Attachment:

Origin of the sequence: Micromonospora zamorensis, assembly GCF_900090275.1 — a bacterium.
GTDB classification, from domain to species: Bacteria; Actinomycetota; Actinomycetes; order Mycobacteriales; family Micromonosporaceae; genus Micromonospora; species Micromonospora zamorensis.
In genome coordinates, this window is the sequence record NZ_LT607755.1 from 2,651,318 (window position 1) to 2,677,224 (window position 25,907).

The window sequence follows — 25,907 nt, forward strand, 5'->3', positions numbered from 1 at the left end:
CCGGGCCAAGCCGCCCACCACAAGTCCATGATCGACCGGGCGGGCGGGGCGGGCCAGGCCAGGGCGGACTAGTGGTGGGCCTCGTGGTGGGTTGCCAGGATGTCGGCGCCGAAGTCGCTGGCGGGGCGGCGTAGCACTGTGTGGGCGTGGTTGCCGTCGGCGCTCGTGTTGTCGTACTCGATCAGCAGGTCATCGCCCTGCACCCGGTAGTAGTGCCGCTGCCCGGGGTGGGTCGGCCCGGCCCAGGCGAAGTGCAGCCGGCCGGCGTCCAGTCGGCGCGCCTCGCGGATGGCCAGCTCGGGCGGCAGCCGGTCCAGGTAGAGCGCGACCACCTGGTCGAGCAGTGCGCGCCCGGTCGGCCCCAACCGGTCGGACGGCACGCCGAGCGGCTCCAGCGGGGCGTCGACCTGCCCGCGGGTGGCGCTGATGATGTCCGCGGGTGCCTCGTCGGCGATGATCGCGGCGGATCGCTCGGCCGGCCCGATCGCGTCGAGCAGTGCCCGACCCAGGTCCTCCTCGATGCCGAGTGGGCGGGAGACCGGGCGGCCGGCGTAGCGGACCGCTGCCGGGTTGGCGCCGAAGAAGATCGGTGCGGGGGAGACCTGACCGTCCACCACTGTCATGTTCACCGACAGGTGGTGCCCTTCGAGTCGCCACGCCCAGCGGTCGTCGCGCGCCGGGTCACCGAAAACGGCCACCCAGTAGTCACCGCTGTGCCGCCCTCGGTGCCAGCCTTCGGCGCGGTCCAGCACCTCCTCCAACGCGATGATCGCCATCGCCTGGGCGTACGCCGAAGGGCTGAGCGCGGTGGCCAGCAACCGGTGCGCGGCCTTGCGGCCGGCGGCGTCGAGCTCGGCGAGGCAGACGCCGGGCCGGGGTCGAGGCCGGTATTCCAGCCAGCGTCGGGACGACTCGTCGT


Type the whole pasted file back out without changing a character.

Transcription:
Origin of the sequence: Micromonospora zamorensis, assembly GCF_900090275.1 — a bacterium.
GTDB classification, from domain to species: Bacteria; Actinomycetota; Actinomycetes; order Mycobacteriales; family Micromonosporaceae; genus Micromonospora; species Micromonospora zamorensis.
In genome coordinates, this window is the sequence record NZ_LT607755.1 from 2,651,318 (window position 1) to 2,677,224 (window position 25,907).

The window sequence follows — 25,907 nt, forward strand, 5'->3', positions numbered from 1 at the left end:
CCGGGCCAAGCCGCCCACCACAAGTCCATGATCGACCGGGCGGGCGGGGCGGGCCAGGCCAGGGCGGACTAGTGGTGGGCCTCGTGGTGGGTTGCCAGGATGTCGGCGCCGAAGTCGCTGGCGGGGCGGCGTAGCACTGTGTGGGCGTGGTTGCCGTCGGCGCTCGTGTTGTCGTACTCGATCAGCAGGTCATCGCCCTGCACCCGGTAGTAGTGCCGCTGCCCGGGGTGGGTCGGCCCGGCCCAGGCGAAGTGCAGCCGGCCGGCGTCCAGTCGGCGCGCCTCGCGGATGGCCAGCTCGGGCGGCAGCCGGTCCAGGTAGAGCGCGACCACCTGGTCGAGCAGTGCGCGCCCGGTCGGCCCCAACCGGTCGGACGGCACGCCGAGCGGCTCCAGCGGGGCGTCGACCTGCCCGCGGGTGGCGCTGATGATGTCCGCGGGTGCCTCGTCGGCGATGATCGCGGCGGATCGCTCGGCCGGCCCGATCGCGTCGAGCAGTGCCCGACCCAGGTCCTCCTCGATGCCGAGTGGGCGGGAGACCGGGCGGCCGGCGTAGCGGACCGCTGCCGGGTTGGCGCCGAAGAAGATCGGTGCGGGGGAGACCTGACCGTCCACCACTGTCATGTTCACCGACAGGTGGTGCCCTTCGAGTCGCCACGCCCAGCGGTCGTCGCGCGCCGGGTCACCGAAAACGGCCACCCAGTAGTCACCGCTGTGCCGCCCTCGGTGCCAGCCTTCGGCGCGGTCCAGCACCTCCTCCAACGCGATGATCGCCATCGCCTGGGCGTACGCCGAAGGGCTGAGCGCGGTGGCCAGCAACCGGTGCGCGGCCTTGCGGCCGGCGGCGTCGAGCTCGGCGAGGCAGACGCCGGGCCGGGGTCGAGGCCGGTATTCCAGCCAGCGTCGGGACGACTCGTCGT